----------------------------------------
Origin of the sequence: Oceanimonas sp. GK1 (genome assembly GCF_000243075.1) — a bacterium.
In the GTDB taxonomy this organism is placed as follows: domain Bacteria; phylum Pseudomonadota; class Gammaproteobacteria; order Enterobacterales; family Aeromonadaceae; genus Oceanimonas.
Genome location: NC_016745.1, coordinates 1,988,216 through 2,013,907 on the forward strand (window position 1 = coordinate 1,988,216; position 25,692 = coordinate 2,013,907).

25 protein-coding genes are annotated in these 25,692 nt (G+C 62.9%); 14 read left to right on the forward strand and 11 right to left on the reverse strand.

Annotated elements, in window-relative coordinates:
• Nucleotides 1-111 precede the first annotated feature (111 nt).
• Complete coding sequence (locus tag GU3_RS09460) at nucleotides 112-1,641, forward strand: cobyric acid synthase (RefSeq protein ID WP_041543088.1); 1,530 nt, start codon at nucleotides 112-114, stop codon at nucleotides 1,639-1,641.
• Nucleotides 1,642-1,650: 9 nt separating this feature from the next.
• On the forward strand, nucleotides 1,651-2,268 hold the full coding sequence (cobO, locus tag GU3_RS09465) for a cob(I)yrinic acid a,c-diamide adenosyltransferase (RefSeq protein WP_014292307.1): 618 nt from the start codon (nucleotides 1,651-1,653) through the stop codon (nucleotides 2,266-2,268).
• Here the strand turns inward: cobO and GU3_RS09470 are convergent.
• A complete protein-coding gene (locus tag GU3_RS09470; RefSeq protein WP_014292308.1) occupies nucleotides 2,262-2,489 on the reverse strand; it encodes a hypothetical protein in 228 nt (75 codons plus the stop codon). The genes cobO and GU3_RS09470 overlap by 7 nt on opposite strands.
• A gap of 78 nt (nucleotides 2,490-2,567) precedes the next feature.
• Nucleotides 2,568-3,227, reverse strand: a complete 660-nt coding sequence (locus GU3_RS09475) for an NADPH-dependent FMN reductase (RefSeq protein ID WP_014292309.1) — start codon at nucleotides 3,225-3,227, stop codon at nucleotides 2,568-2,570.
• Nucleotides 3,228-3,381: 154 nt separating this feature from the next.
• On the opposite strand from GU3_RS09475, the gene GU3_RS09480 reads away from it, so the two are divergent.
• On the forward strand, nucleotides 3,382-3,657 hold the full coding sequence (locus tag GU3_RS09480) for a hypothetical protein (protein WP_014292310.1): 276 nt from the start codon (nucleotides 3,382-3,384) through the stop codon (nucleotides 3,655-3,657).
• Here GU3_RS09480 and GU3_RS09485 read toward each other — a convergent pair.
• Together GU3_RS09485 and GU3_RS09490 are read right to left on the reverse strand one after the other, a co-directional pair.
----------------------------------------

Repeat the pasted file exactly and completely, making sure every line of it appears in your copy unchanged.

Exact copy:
Origin of the sequence: Oceanimonas sp. GK1 (genome assembly GCF_000243075.1) — a bacterium.
In the GTDB taxonomy this organism is placed as follows: domain Bacteria; phylum Pseudomonadota; class Gammaproteobacteria; order Enterobacterales; family Aeromonadaceae; genus Oceanimonas.
Genome location: NC_016745.1, coordinates 1,988,216 through 2,013,907 on the forward strand (window position 1 = coordinate 1,988,216; position 25,692 = coordinate 2,013,907).

25 protein-coding genes are annotated in these 25,692 nt (G+C 62.9%); 14 read left to right on the forward strand and 11 right to left on the reverse strand.

Annotated elements, in window-relative coordinates:
• Nucleotides 1-111 precede the first annotated feature (111 nt).
• Complete coding sequence (locus tag GU3_RS09460) at nucleotides 112-1,641, forward strand: cobyric acid synthase (RefSeq protein ID WP_041543088.1); 1,530 nt, start codon at nucleotides 112-114, stop codon at nucleotides 1,639-1,641.
• Nucleotides 1,642-1,650: 9 nt separating this feature from the next.
• On the forward strand, nucleotides 1,651-2,268 hold the full coding sequence (cobO, locus tag GU3_RS09465) for a cob(I)yrinic acid a,c-diamide adenosyltransferase (RefSeq protein WP_014292307.1): 618 nt from the start codon (nucleotides 1,651-1,653) through the stop codon (nucleotides 2,266-2,268).
• Here the strand turns inward: cobO and GU3_RS09470 are convergent.
• A complete protein-coding gene (locus tag GU3_RS09470; RefSeq protein WP_014292308.1) occupies nucleotides 2,262-2,489 on the reverse strand; it encodes a hypothetical protein in 228 nt (75 codons plus the stop codon). The genes cobO and GU3_RS09470 overlap by 7 nt on opposite strands.
• A gap of 78 nt (nucleotides 2,490-2,567) precedes the next feature.
• Nucleotides 2,568-3,227, reverse strand: a complete 660-nt coding sequence (locus GU3_RS09475) for an NADPH-dependent FMN reductase (RefSeq protein ID WP_014292309.1) — start codon at nucleotides 3,225-3,227, stop codon at nucleotides 2,568-2,570.
• Nucleotides 3,228-3,381: 154 nt separating this feature from the next.
• On the opposite strand from GU3_RS09475, the gene GU3_RS09480 reads away from it, so the two are divergent.
• On the forward strand, nucleotides 3,382-3,657 hold the full coding sequence (locus tag GU3_RS09480) for a hypothetical protein (protein WP_014292310.1): 276 nt from the start codon (nucleotides 3,382-3,384) through the stop codon (nucleotides 3,655-3,657).
• Here GU3_RS09480 and GU3_RS09485 read toward each other — a convergent pair.
• Together GU3_RS09485 and GU3_RS09490 are read right to left on the reverse strand one after the other, a co-directional pair.